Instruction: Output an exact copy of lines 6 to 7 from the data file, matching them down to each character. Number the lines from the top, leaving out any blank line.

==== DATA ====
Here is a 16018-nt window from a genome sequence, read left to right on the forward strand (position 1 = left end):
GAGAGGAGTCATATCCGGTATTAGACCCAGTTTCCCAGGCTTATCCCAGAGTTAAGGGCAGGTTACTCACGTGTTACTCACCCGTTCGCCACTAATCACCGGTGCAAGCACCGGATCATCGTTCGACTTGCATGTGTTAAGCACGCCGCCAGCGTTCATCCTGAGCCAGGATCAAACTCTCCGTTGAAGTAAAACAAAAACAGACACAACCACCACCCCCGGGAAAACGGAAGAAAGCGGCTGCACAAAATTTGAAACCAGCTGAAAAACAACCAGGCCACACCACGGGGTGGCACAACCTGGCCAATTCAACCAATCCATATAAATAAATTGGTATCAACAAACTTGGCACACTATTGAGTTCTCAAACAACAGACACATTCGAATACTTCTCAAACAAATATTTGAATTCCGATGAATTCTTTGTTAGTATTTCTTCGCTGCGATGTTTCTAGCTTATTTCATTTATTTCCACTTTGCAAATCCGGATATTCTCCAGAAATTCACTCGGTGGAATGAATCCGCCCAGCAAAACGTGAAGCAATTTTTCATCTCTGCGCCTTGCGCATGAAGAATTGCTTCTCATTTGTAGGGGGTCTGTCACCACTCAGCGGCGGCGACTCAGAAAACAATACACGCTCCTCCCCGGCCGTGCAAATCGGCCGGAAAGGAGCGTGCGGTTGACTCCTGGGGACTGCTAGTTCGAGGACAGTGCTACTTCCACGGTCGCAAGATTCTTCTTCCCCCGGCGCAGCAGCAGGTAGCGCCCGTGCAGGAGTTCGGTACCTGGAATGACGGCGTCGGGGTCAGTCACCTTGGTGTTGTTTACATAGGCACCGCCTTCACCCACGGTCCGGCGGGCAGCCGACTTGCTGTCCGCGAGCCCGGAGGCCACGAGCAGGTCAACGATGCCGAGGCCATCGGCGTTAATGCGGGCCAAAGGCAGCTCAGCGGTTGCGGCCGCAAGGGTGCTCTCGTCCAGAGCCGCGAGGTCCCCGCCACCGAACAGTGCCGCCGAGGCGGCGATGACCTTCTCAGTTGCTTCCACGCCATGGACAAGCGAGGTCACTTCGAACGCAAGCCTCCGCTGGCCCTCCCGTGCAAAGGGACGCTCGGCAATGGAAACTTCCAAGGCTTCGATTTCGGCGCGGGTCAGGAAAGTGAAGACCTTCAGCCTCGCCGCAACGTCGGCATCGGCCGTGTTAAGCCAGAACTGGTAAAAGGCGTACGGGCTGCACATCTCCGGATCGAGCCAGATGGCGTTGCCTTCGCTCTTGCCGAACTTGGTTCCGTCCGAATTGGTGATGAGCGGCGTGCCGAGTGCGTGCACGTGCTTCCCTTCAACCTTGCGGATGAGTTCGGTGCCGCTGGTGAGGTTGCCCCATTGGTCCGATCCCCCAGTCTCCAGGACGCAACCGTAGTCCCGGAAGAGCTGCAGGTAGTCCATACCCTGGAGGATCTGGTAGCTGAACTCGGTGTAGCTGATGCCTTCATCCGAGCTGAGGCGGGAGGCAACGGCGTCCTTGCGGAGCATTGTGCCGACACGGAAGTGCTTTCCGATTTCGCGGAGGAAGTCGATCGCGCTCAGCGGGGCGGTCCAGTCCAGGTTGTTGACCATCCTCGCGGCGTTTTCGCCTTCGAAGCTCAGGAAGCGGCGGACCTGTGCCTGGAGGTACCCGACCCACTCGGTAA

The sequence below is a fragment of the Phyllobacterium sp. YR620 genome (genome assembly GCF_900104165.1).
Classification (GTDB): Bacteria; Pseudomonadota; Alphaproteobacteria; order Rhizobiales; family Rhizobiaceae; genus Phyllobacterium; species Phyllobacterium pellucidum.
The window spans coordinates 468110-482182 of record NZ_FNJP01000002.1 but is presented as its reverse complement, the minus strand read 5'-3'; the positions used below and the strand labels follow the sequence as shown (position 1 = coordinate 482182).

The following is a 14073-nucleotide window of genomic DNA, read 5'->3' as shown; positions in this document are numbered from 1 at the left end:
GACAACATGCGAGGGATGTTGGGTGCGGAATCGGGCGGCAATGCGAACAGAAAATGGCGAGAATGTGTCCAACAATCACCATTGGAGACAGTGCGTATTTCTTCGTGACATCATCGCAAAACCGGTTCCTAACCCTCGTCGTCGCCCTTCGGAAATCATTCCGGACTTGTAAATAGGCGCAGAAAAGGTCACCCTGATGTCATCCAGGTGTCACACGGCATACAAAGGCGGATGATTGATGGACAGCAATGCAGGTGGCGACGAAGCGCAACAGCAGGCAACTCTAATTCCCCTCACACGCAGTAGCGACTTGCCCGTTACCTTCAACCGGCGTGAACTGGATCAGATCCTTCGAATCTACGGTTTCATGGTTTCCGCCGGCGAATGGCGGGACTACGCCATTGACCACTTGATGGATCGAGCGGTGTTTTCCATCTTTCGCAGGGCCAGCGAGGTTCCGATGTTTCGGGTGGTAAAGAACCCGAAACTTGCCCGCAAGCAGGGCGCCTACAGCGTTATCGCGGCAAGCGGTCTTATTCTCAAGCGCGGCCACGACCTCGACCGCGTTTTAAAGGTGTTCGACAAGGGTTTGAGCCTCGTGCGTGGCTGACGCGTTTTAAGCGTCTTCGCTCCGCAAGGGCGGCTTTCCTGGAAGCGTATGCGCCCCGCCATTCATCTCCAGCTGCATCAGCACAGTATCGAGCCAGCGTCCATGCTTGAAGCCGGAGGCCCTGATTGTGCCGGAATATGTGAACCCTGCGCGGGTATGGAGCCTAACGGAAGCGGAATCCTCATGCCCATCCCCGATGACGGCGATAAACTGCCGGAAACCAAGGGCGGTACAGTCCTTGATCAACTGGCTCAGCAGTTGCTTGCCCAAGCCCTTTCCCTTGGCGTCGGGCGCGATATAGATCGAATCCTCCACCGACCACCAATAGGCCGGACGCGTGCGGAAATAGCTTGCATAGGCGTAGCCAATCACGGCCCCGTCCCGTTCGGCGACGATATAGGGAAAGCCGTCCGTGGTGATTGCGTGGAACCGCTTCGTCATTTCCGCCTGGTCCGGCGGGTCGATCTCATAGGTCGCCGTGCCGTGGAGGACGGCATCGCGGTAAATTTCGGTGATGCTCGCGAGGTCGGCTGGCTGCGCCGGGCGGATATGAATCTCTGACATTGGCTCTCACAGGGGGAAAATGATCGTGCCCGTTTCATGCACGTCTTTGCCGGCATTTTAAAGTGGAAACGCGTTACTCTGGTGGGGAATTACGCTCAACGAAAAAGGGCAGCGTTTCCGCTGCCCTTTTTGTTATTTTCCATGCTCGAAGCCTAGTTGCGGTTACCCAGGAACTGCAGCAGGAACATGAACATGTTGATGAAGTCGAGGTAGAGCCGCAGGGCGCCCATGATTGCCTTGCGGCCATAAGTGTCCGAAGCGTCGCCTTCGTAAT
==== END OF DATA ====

The following is a 14073-nucleotide window of genomic DNA, read 5'->3' as shown; positions in this document are numbered from 1 at the left end:
GACAACATGCGAGGGATGTTGGGTGCGGAATCGGGCGGCAATGCGAACAGAAAATGGCGAGAATGTGTCCAACAATCACCATTGGAGACAGTGCGTATTTCTTCGTGACATCATCGCAAAACCGGTTCCTAACCCTCGTCGTCGCCCTTCGGAAATCATTCCGGACTTGTAAATAGGCGCAGAAAAGGTCACCCTGATGTCATCCAGGTGTCACACGGCATACAAAGGCGGATGATTGATGGACAGCAATGCAGGTGGCGACGAAGCGCAACAGCAGGCAACTCTAATTCCCCTCACACGCAGTAGCGACTTGCCCGTTACCTTCAACCGGCGTGAACTGGATCAGATCCTTCGAATCTACGGTTTCATGGTTTCCGCCGGCGAATGGCGGGACTACGCCATTGACCACTTGATGGATCGAGCGGTGTTTTCCATCTTTCGCAGGGCCAGCGAGGTTCCGATGTTTCGGGTGGTAAAGAACCCGAAACTTGCCCGCAAGCAGGGCGCCTACAGCGTTATCGCGGCAAGCGGTCTTATTCTCAAGCGCGGCCACGACCTCGACCGCGTTTTAAAGGTGTTCGACAAGGGTTTGAGCCTCGTGCGTGGCTGACGCGTTTTAAGCGTCTTCGCTCCGCAAGGGCGGCTTTCCTGGAAGCGTATGCGCCCCGCCATTCATCTCCAGCTGCATCAGCACAGTATCGAGCCAGCGTCCATGCTTGAAGCCGGAGGCCCTGATTGTGCCGGAATATGTGAACCCTGCGCGGGTATGGAGCCTAACGGAAGCGGAATCCTCATGCCCATCCCCGATGACGGCGATAAACTGCCGGAAACCAAGGGCGGTACAGTCCTTGATCAACTGGCTCAGCAGTTGCTTGCCCAAGCCCTTTCCCTTGGCGTCGGGCGCGATATAGATCGAATCCTCCACCGACCACCAATAGGCCGGACGCGTGCGGAAATAGCTTGCATAGGCGTAGCCAATCACGGCCCCGTCCCGTTCGGCGACGATATAGGGAAAGCCGTCCGTGGTGATTGCGTGGAACCGCTTCGTCATTTCCGCCTGGTCCGGCGGGTCGATCTCATAGGTCGCCGTGCCGTGGAGGACGGCATCGCGGTAAATTTCGGTGATGCTCGCGAGGTCGGCTGGCTGCGCCGGGCGGATATGAATCTCTGACATTGGCTCTCACAGGGGGAAAATGATCGTGCCCGTTTCATGCACGTCTTTGCCGGCATTTTAAAGTGGAAACGCGTTACTCTGGTGGGGAATTACGCTCAACGAAAAAGGGCAGCGTTTCCGCTGCCCTTTTTGTTATTTTCCATGCTCGAAGCCTAGTTGCGGTTACCCAGGAACTGCAGCAGGAACATGAACATGTTGATGAAGTCGAGGTAGAGCCGCAGGGCGCCCATGATTGCCTTGCGGCCATAAGTGTCCGAAGCGTCGCCTTCGTAAT